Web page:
This is where the problem arises. In the famous words of Clarke & Dawes "How can broke economies lend money to other broke economies who haven't got any money because they can't pay back the money that the broke economy loaned to the other broke economy and shouldn't have lended it to them in the first place because the broke economy can't pay it back?" That question has yet to be answered.
The Beginning Of The End
With Spain getting an effective "unconditional" bailout from the EU it will just remain a function of time before more requests begin to arise. Italy is the most likely next candidate as the Eurocrisis has spread pushing borrowing costs to unsustainable levels for Italy as economic weakness continues to exacerbate the problem.
The problem is that with only €7 billion remaining after the Spanish bailout there really is not much firepower left. The overriding problem of the EFSF and ESM from their inception has been that they are too small to fix the problems in the Eurozone. Ultimately, it will require much greater cooperation and intervention by the respective countries to find a lasting solution which can only be found within the framework of a constitutional union which is highly unlikely to occur anytime soon. The chart from Bridgewater clearly explains the funding gap.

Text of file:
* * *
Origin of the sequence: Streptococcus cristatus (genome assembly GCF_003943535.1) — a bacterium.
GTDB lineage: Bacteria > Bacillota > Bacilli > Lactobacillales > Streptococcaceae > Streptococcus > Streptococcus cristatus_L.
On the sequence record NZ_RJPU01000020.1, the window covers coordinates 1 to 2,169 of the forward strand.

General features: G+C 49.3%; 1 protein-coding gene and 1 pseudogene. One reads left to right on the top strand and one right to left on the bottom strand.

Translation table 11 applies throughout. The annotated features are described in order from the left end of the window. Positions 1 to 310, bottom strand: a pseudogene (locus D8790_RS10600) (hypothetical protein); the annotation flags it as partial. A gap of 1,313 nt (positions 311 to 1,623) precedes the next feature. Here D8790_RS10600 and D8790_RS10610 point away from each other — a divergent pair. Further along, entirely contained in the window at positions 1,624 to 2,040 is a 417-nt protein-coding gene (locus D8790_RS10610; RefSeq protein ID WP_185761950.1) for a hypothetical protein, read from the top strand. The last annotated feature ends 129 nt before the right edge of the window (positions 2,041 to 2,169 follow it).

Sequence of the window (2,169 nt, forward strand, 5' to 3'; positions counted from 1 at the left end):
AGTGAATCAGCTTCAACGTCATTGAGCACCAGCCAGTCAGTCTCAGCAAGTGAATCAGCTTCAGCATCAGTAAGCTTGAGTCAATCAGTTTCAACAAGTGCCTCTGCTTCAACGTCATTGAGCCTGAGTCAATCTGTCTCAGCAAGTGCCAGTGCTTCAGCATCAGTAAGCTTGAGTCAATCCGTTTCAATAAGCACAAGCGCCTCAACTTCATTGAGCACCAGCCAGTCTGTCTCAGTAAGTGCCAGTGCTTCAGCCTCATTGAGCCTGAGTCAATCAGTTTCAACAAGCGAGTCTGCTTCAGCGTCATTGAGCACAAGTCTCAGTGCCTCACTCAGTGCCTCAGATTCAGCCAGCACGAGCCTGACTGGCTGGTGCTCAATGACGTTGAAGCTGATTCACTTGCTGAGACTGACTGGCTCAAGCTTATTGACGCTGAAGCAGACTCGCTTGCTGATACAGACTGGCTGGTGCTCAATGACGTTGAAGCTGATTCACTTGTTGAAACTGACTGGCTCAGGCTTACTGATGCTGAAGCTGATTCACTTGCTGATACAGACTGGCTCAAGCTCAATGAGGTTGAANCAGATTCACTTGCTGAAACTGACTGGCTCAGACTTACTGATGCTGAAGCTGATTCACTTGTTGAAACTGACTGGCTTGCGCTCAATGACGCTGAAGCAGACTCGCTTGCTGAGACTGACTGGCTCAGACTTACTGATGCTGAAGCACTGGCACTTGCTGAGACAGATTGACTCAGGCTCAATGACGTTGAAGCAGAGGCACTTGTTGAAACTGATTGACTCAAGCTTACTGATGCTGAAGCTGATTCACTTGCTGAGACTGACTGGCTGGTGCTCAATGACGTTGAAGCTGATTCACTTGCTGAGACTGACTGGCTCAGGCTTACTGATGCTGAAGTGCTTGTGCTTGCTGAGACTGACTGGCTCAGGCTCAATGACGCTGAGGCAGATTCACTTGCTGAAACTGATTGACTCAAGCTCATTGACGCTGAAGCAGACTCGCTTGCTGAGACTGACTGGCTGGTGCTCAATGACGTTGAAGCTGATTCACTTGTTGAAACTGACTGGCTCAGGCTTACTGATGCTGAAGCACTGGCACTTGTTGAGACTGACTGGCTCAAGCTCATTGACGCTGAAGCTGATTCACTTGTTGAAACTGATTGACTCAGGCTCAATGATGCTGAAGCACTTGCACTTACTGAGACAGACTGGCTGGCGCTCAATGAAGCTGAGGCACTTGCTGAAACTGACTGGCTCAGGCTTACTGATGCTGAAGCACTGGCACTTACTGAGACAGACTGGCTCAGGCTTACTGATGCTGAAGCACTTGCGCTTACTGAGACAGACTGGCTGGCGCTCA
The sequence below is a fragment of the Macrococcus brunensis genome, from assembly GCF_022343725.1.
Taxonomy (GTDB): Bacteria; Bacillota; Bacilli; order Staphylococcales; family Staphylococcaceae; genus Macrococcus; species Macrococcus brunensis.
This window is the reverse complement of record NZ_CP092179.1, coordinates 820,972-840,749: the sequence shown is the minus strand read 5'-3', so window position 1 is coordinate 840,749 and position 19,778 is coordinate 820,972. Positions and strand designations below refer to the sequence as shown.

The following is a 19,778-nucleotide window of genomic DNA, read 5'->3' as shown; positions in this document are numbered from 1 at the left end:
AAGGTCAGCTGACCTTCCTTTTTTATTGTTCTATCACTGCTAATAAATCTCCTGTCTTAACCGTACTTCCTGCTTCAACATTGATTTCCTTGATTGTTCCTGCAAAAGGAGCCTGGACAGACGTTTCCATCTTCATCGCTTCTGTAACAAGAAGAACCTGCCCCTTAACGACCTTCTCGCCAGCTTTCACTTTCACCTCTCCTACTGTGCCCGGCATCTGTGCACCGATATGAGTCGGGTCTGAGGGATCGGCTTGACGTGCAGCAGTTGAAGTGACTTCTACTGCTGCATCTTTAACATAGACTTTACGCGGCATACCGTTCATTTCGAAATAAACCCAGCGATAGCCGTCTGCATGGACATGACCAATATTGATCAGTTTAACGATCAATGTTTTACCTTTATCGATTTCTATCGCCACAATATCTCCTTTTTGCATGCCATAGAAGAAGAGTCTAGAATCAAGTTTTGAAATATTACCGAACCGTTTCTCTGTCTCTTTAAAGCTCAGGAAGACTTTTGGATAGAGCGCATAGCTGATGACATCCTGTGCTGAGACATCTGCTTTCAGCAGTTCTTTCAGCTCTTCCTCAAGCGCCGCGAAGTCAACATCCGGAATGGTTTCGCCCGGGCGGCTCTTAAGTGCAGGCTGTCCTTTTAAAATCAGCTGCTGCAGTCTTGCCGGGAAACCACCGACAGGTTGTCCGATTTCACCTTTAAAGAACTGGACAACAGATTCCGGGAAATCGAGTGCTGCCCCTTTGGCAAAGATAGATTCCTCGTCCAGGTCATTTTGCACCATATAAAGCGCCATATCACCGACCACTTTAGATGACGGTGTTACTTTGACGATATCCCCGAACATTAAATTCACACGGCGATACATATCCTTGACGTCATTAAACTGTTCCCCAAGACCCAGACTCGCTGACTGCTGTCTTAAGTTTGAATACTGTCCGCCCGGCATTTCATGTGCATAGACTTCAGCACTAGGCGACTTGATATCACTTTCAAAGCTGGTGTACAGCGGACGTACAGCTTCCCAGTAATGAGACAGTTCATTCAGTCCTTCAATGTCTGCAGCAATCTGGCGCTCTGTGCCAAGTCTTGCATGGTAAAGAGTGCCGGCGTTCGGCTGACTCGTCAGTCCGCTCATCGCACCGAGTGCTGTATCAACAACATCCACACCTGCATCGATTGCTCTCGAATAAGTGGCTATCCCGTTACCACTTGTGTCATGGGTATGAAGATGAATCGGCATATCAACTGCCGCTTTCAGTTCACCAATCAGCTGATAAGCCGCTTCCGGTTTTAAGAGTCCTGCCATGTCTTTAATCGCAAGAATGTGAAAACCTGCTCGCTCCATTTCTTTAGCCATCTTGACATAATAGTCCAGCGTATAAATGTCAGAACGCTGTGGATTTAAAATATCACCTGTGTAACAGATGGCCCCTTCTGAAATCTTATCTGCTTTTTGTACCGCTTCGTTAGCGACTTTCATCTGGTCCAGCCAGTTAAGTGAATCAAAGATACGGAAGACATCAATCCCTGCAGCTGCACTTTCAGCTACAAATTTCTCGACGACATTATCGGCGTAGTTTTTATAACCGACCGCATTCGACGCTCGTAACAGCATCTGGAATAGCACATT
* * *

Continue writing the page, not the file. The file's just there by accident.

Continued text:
This is likely to be the beginning of the end for the Eurozone as it exists today. Spain's bailout comes without the conditions that Ireland, Portugal and Greece were subjected to. Excessively restrictive targets on taxes, spending and social welfare have constricted their respective economies sending them into sharp recessions.
Greece, already in turmoil and likely to have a new party in power by the end of the month, has already pledged to negotiate part or all of their current bailout deal despite warnings from Germany that they must abide by the original terms or leave the Eurozone. Spain's bailout will serve to embolden Greece to push for a new agreement.
It is not just Greece either. According to the AFP over the weekend Ireland already wants to renegotiate its rescue plan to benefit from the same treatment as Spain which "...looks set to win a bailout for its banks without any broader economic reforms in return..." Then again, why wouldn't they? Why should Ireland, Greece, Italy and Portugal be held to tighter standards than Spain?